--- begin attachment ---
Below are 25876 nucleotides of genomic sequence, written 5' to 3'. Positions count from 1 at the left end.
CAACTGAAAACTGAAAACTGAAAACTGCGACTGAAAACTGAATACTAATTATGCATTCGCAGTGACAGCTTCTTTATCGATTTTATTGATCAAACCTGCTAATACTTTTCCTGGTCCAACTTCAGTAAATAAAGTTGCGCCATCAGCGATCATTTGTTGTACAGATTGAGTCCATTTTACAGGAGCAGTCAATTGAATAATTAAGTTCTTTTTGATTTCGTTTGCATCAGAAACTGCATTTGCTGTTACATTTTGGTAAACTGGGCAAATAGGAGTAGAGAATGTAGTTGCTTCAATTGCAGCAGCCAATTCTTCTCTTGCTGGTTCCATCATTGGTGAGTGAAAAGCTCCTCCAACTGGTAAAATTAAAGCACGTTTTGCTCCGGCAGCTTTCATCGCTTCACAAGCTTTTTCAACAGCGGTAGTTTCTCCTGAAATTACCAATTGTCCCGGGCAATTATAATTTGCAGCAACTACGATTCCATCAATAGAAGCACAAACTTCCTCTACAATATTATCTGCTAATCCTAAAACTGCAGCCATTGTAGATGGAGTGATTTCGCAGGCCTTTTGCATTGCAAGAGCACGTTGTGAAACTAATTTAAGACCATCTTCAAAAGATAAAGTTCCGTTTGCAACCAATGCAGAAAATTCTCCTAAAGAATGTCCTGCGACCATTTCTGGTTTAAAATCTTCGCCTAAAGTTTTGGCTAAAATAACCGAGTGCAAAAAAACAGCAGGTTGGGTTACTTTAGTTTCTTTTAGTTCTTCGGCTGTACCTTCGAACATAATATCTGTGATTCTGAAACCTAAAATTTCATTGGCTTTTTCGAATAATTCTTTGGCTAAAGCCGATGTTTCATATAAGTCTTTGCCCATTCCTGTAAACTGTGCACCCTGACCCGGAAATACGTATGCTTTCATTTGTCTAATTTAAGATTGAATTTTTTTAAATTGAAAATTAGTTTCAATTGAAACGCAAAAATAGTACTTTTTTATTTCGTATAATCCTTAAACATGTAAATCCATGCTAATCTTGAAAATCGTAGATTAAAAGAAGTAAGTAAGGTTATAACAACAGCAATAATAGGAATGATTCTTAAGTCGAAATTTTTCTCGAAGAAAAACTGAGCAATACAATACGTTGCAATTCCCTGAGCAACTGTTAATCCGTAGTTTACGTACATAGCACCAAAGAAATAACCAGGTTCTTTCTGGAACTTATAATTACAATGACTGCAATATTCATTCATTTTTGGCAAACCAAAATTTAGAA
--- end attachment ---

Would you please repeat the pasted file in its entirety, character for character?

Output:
Below are 25876 nucleotides of genomic sequence, written 5' to 3'. Positions count from 1 at the left end.
CAACTGAAAACTGAAAACTGAAAACTGCGACTGAAAACTGAATACTAATTATGCATTCGCAGTGACAGCTTCTTTATCGATTTTATTGATCAAACCTGCTAATACTTTTCCTGGTCCAACTTCAGTAAATAAAGTTGCGCCATCAGCGATCATTTGTTGTACAGATTGAGTCCATTTTACAGGAGCAGTCAATTGAATAATTAAGTTCTTTTTGATTTCGTTTGCATCAGAAACTGCATTTGCTGTTACATTTTGGTAAACTGGGCAAATAGGAGTAGAGAATGTAGTTGCTTCAATTGCAGCAGCCAATTCTTCTCTTGCTGGTTCCATCATTGGTGAGTGAAAAGCTCCTCCAACTGGTAAAATTAAAGCACGTTTTGCTCCGGCAGCTTTCATCGCTTCACAAGCTTTTTCAACAGCGGTAGTTTCTCCTGAAATTACCAATTGTCCCGGGCAATTATAATTTGCAGCAACTACGATTCCATCAATAGAAGCACAAACTTCCTCTACAATATTATCTGCTAATCCTAAAACTGCAGCCATTGTAGATGGAGTGATTTCGCAGGCCTTTTGCATTGCAAGAGCACGTTGTGAAACTAATTTAAGACCATCTTCAAAAGATAAAGTTCCGTTTGCAACCAATGCAGAAAATTCTCCTAAAGAATGTCCTGCGACCATTTCTGGTTTAAAATCTTCGCCTAAAGTTTTGGCTAAAATAACCGAGTGCAAAAAAACAGCAGGTTGGGTTACTTTAGTTTCTTTTAGTTCTTCGGCTGTACCTTCGAACATAATATCTGTGATTCTGAAACCTAAAATTTCATTGGCTTTTTCGAATAATTCTTTGGCTAAAGCCGATGTTTCATATAAGTCTTTGCCCATTCCTGTAAACTGTGCACCCTGACCCGGAAATACGTATGCTTTCATTTGTCTAATTTAAGATTGAATTTTTTTAAATTGAAAATTAGTTTCAATTGAAACGCAAAAATAGTACTTTTTTATTTCGTATAATCCTTAAACATGTAAATCCATGCTAATCTTGAAAATCGTAGATTAAAAGAAGTAAGTAAGGTTATAACAACAGCAATAATAGGAATGATTCTTAAGTCGAAATTTTTCTCGAAGAAAAACTGAGCAATACAATACGTTGCAATTCCCTGAGCAACTGTTAATCCGTAGTTTACGTACATAGCACCAAAGAAATAACCAGGTTCTTTCTGGAACTTATAATTACAATGACTGCAATATTCATTCATTTTTGGCAAACCAAAATTTAGAA